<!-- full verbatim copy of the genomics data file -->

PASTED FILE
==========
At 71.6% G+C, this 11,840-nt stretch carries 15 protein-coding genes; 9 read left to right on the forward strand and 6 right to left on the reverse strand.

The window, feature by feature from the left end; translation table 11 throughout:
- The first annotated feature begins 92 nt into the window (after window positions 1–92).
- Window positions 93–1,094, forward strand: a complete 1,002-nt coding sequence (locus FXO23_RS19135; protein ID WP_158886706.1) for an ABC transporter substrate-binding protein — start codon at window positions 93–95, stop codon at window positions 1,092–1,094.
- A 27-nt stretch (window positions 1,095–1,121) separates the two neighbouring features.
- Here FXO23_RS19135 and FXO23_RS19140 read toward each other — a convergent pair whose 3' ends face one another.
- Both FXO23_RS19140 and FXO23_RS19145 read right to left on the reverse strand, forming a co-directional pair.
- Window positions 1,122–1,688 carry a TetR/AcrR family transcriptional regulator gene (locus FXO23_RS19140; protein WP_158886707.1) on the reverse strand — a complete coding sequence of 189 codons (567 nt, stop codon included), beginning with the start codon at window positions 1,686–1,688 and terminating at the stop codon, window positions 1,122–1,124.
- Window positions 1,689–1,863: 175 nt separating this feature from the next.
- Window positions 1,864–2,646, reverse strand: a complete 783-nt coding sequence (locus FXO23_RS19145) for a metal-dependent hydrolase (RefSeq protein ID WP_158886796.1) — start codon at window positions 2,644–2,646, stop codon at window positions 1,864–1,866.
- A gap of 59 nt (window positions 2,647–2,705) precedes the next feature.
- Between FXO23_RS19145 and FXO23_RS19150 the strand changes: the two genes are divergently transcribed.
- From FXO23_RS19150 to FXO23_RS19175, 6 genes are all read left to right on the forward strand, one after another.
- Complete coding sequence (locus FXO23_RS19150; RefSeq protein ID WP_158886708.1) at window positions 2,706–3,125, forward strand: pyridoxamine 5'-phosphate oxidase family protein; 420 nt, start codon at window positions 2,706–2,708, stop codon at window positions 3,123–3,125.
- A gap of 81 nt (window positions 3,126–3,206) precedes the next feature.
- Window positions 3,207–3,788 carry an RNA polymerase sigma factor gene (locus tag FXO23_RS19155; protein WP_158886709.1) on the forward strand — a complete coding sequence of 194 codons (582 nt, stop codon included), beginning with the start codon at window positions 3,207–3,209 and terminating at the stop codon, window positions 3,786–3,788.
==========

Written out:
At 71.6% G+C, this 11,840-nt stretch carries 15 protein-coding genes; 9 read left to right on the forward strand and 6 right to left on the reverse strand.

The window, feature by feature from the left end; translation table 11 throughout:
- The first annotated feature begins 92 nt into the window (after window positions 1–92).
- Window positions 93–1,094, forward strand: a complete 1,002-nt coding sequence (locus FXO23_RS19135; protein ID WP_158886706.1) for an ABC transporter substrate-binding protein — start codon at window positions 93–95, stop codon at window positions 1,092–1,094.
- A 27-nt stretch (window positions 1,095–1,121) separates the two neighbouring features.
- Here FXO23_RS19135 and FXO23_RS19140 read toward each other — a convergent pair whose 3' ends face one another.
- Both FXO23_RS19140 and FXO23_RS19145 read right to left on the reverse strand, forming a co-directional pair.
- Window positions 1,122–1,688 carry a TetR/AcrR family transcriptional regulator gene (locus FXO23_RS19140; protein WP_158886707.1) on the reverse strand — a complete coding sequence of 189 codons (567 nt, stop codon included), beginning with the start codon at window positions 1,686–1,688 and terminating at the stop codon, window positions 1,122–1,124.
- Window positions 1,689–1,863: 175 nt separating this feature from the next.
- Window positions 1,864–2,646, reverse strand: a complete 783-nt coding sequence (locus FXO23_RS19145) for a metal-dependent hydrolase (RefSeq protein ID WP_158886796.1) — start codon at window positions 2,644–2,646, stop codon at window positions 1,864–1,866.
- A gap of 59 nt (window positions 2,647–2,705) precedes the next feature.
- Between FXO23_RS19145 and FXO23_RS19150 the strand changes: the two genes are divergently transcribed.
- From FXO23_RS19150 to FXO23_RS19175, 6 genes are all read left to right on the forward strand, one after another.
- Complete coding sequence (locus FXO23_RS19150; RefSeq protein ID WP_158886708.1) at window positions 2,706–3,125, forward strand: pyridoxamine 5'-phosphate oxidase family protein; 420 nt, start codon at window positions 2,706–2,708, stop codon at window positions 3,123–3,125.
- A gap of 81 nt (window positions 3,126–3,206) precedes the next feature.
- Window positions 3,207–3,788 carry an RNA polymerase sigma factor gene (locus tag FXO23_RS19155; protein WP_158886709.1) on the forward strand — a complete coding sequence of 194 codons (582 nt, stop codon included), beginning with the start codon at window positions 3,207–3,209 and terminating at the stop codon, window positions 3,786–3,788.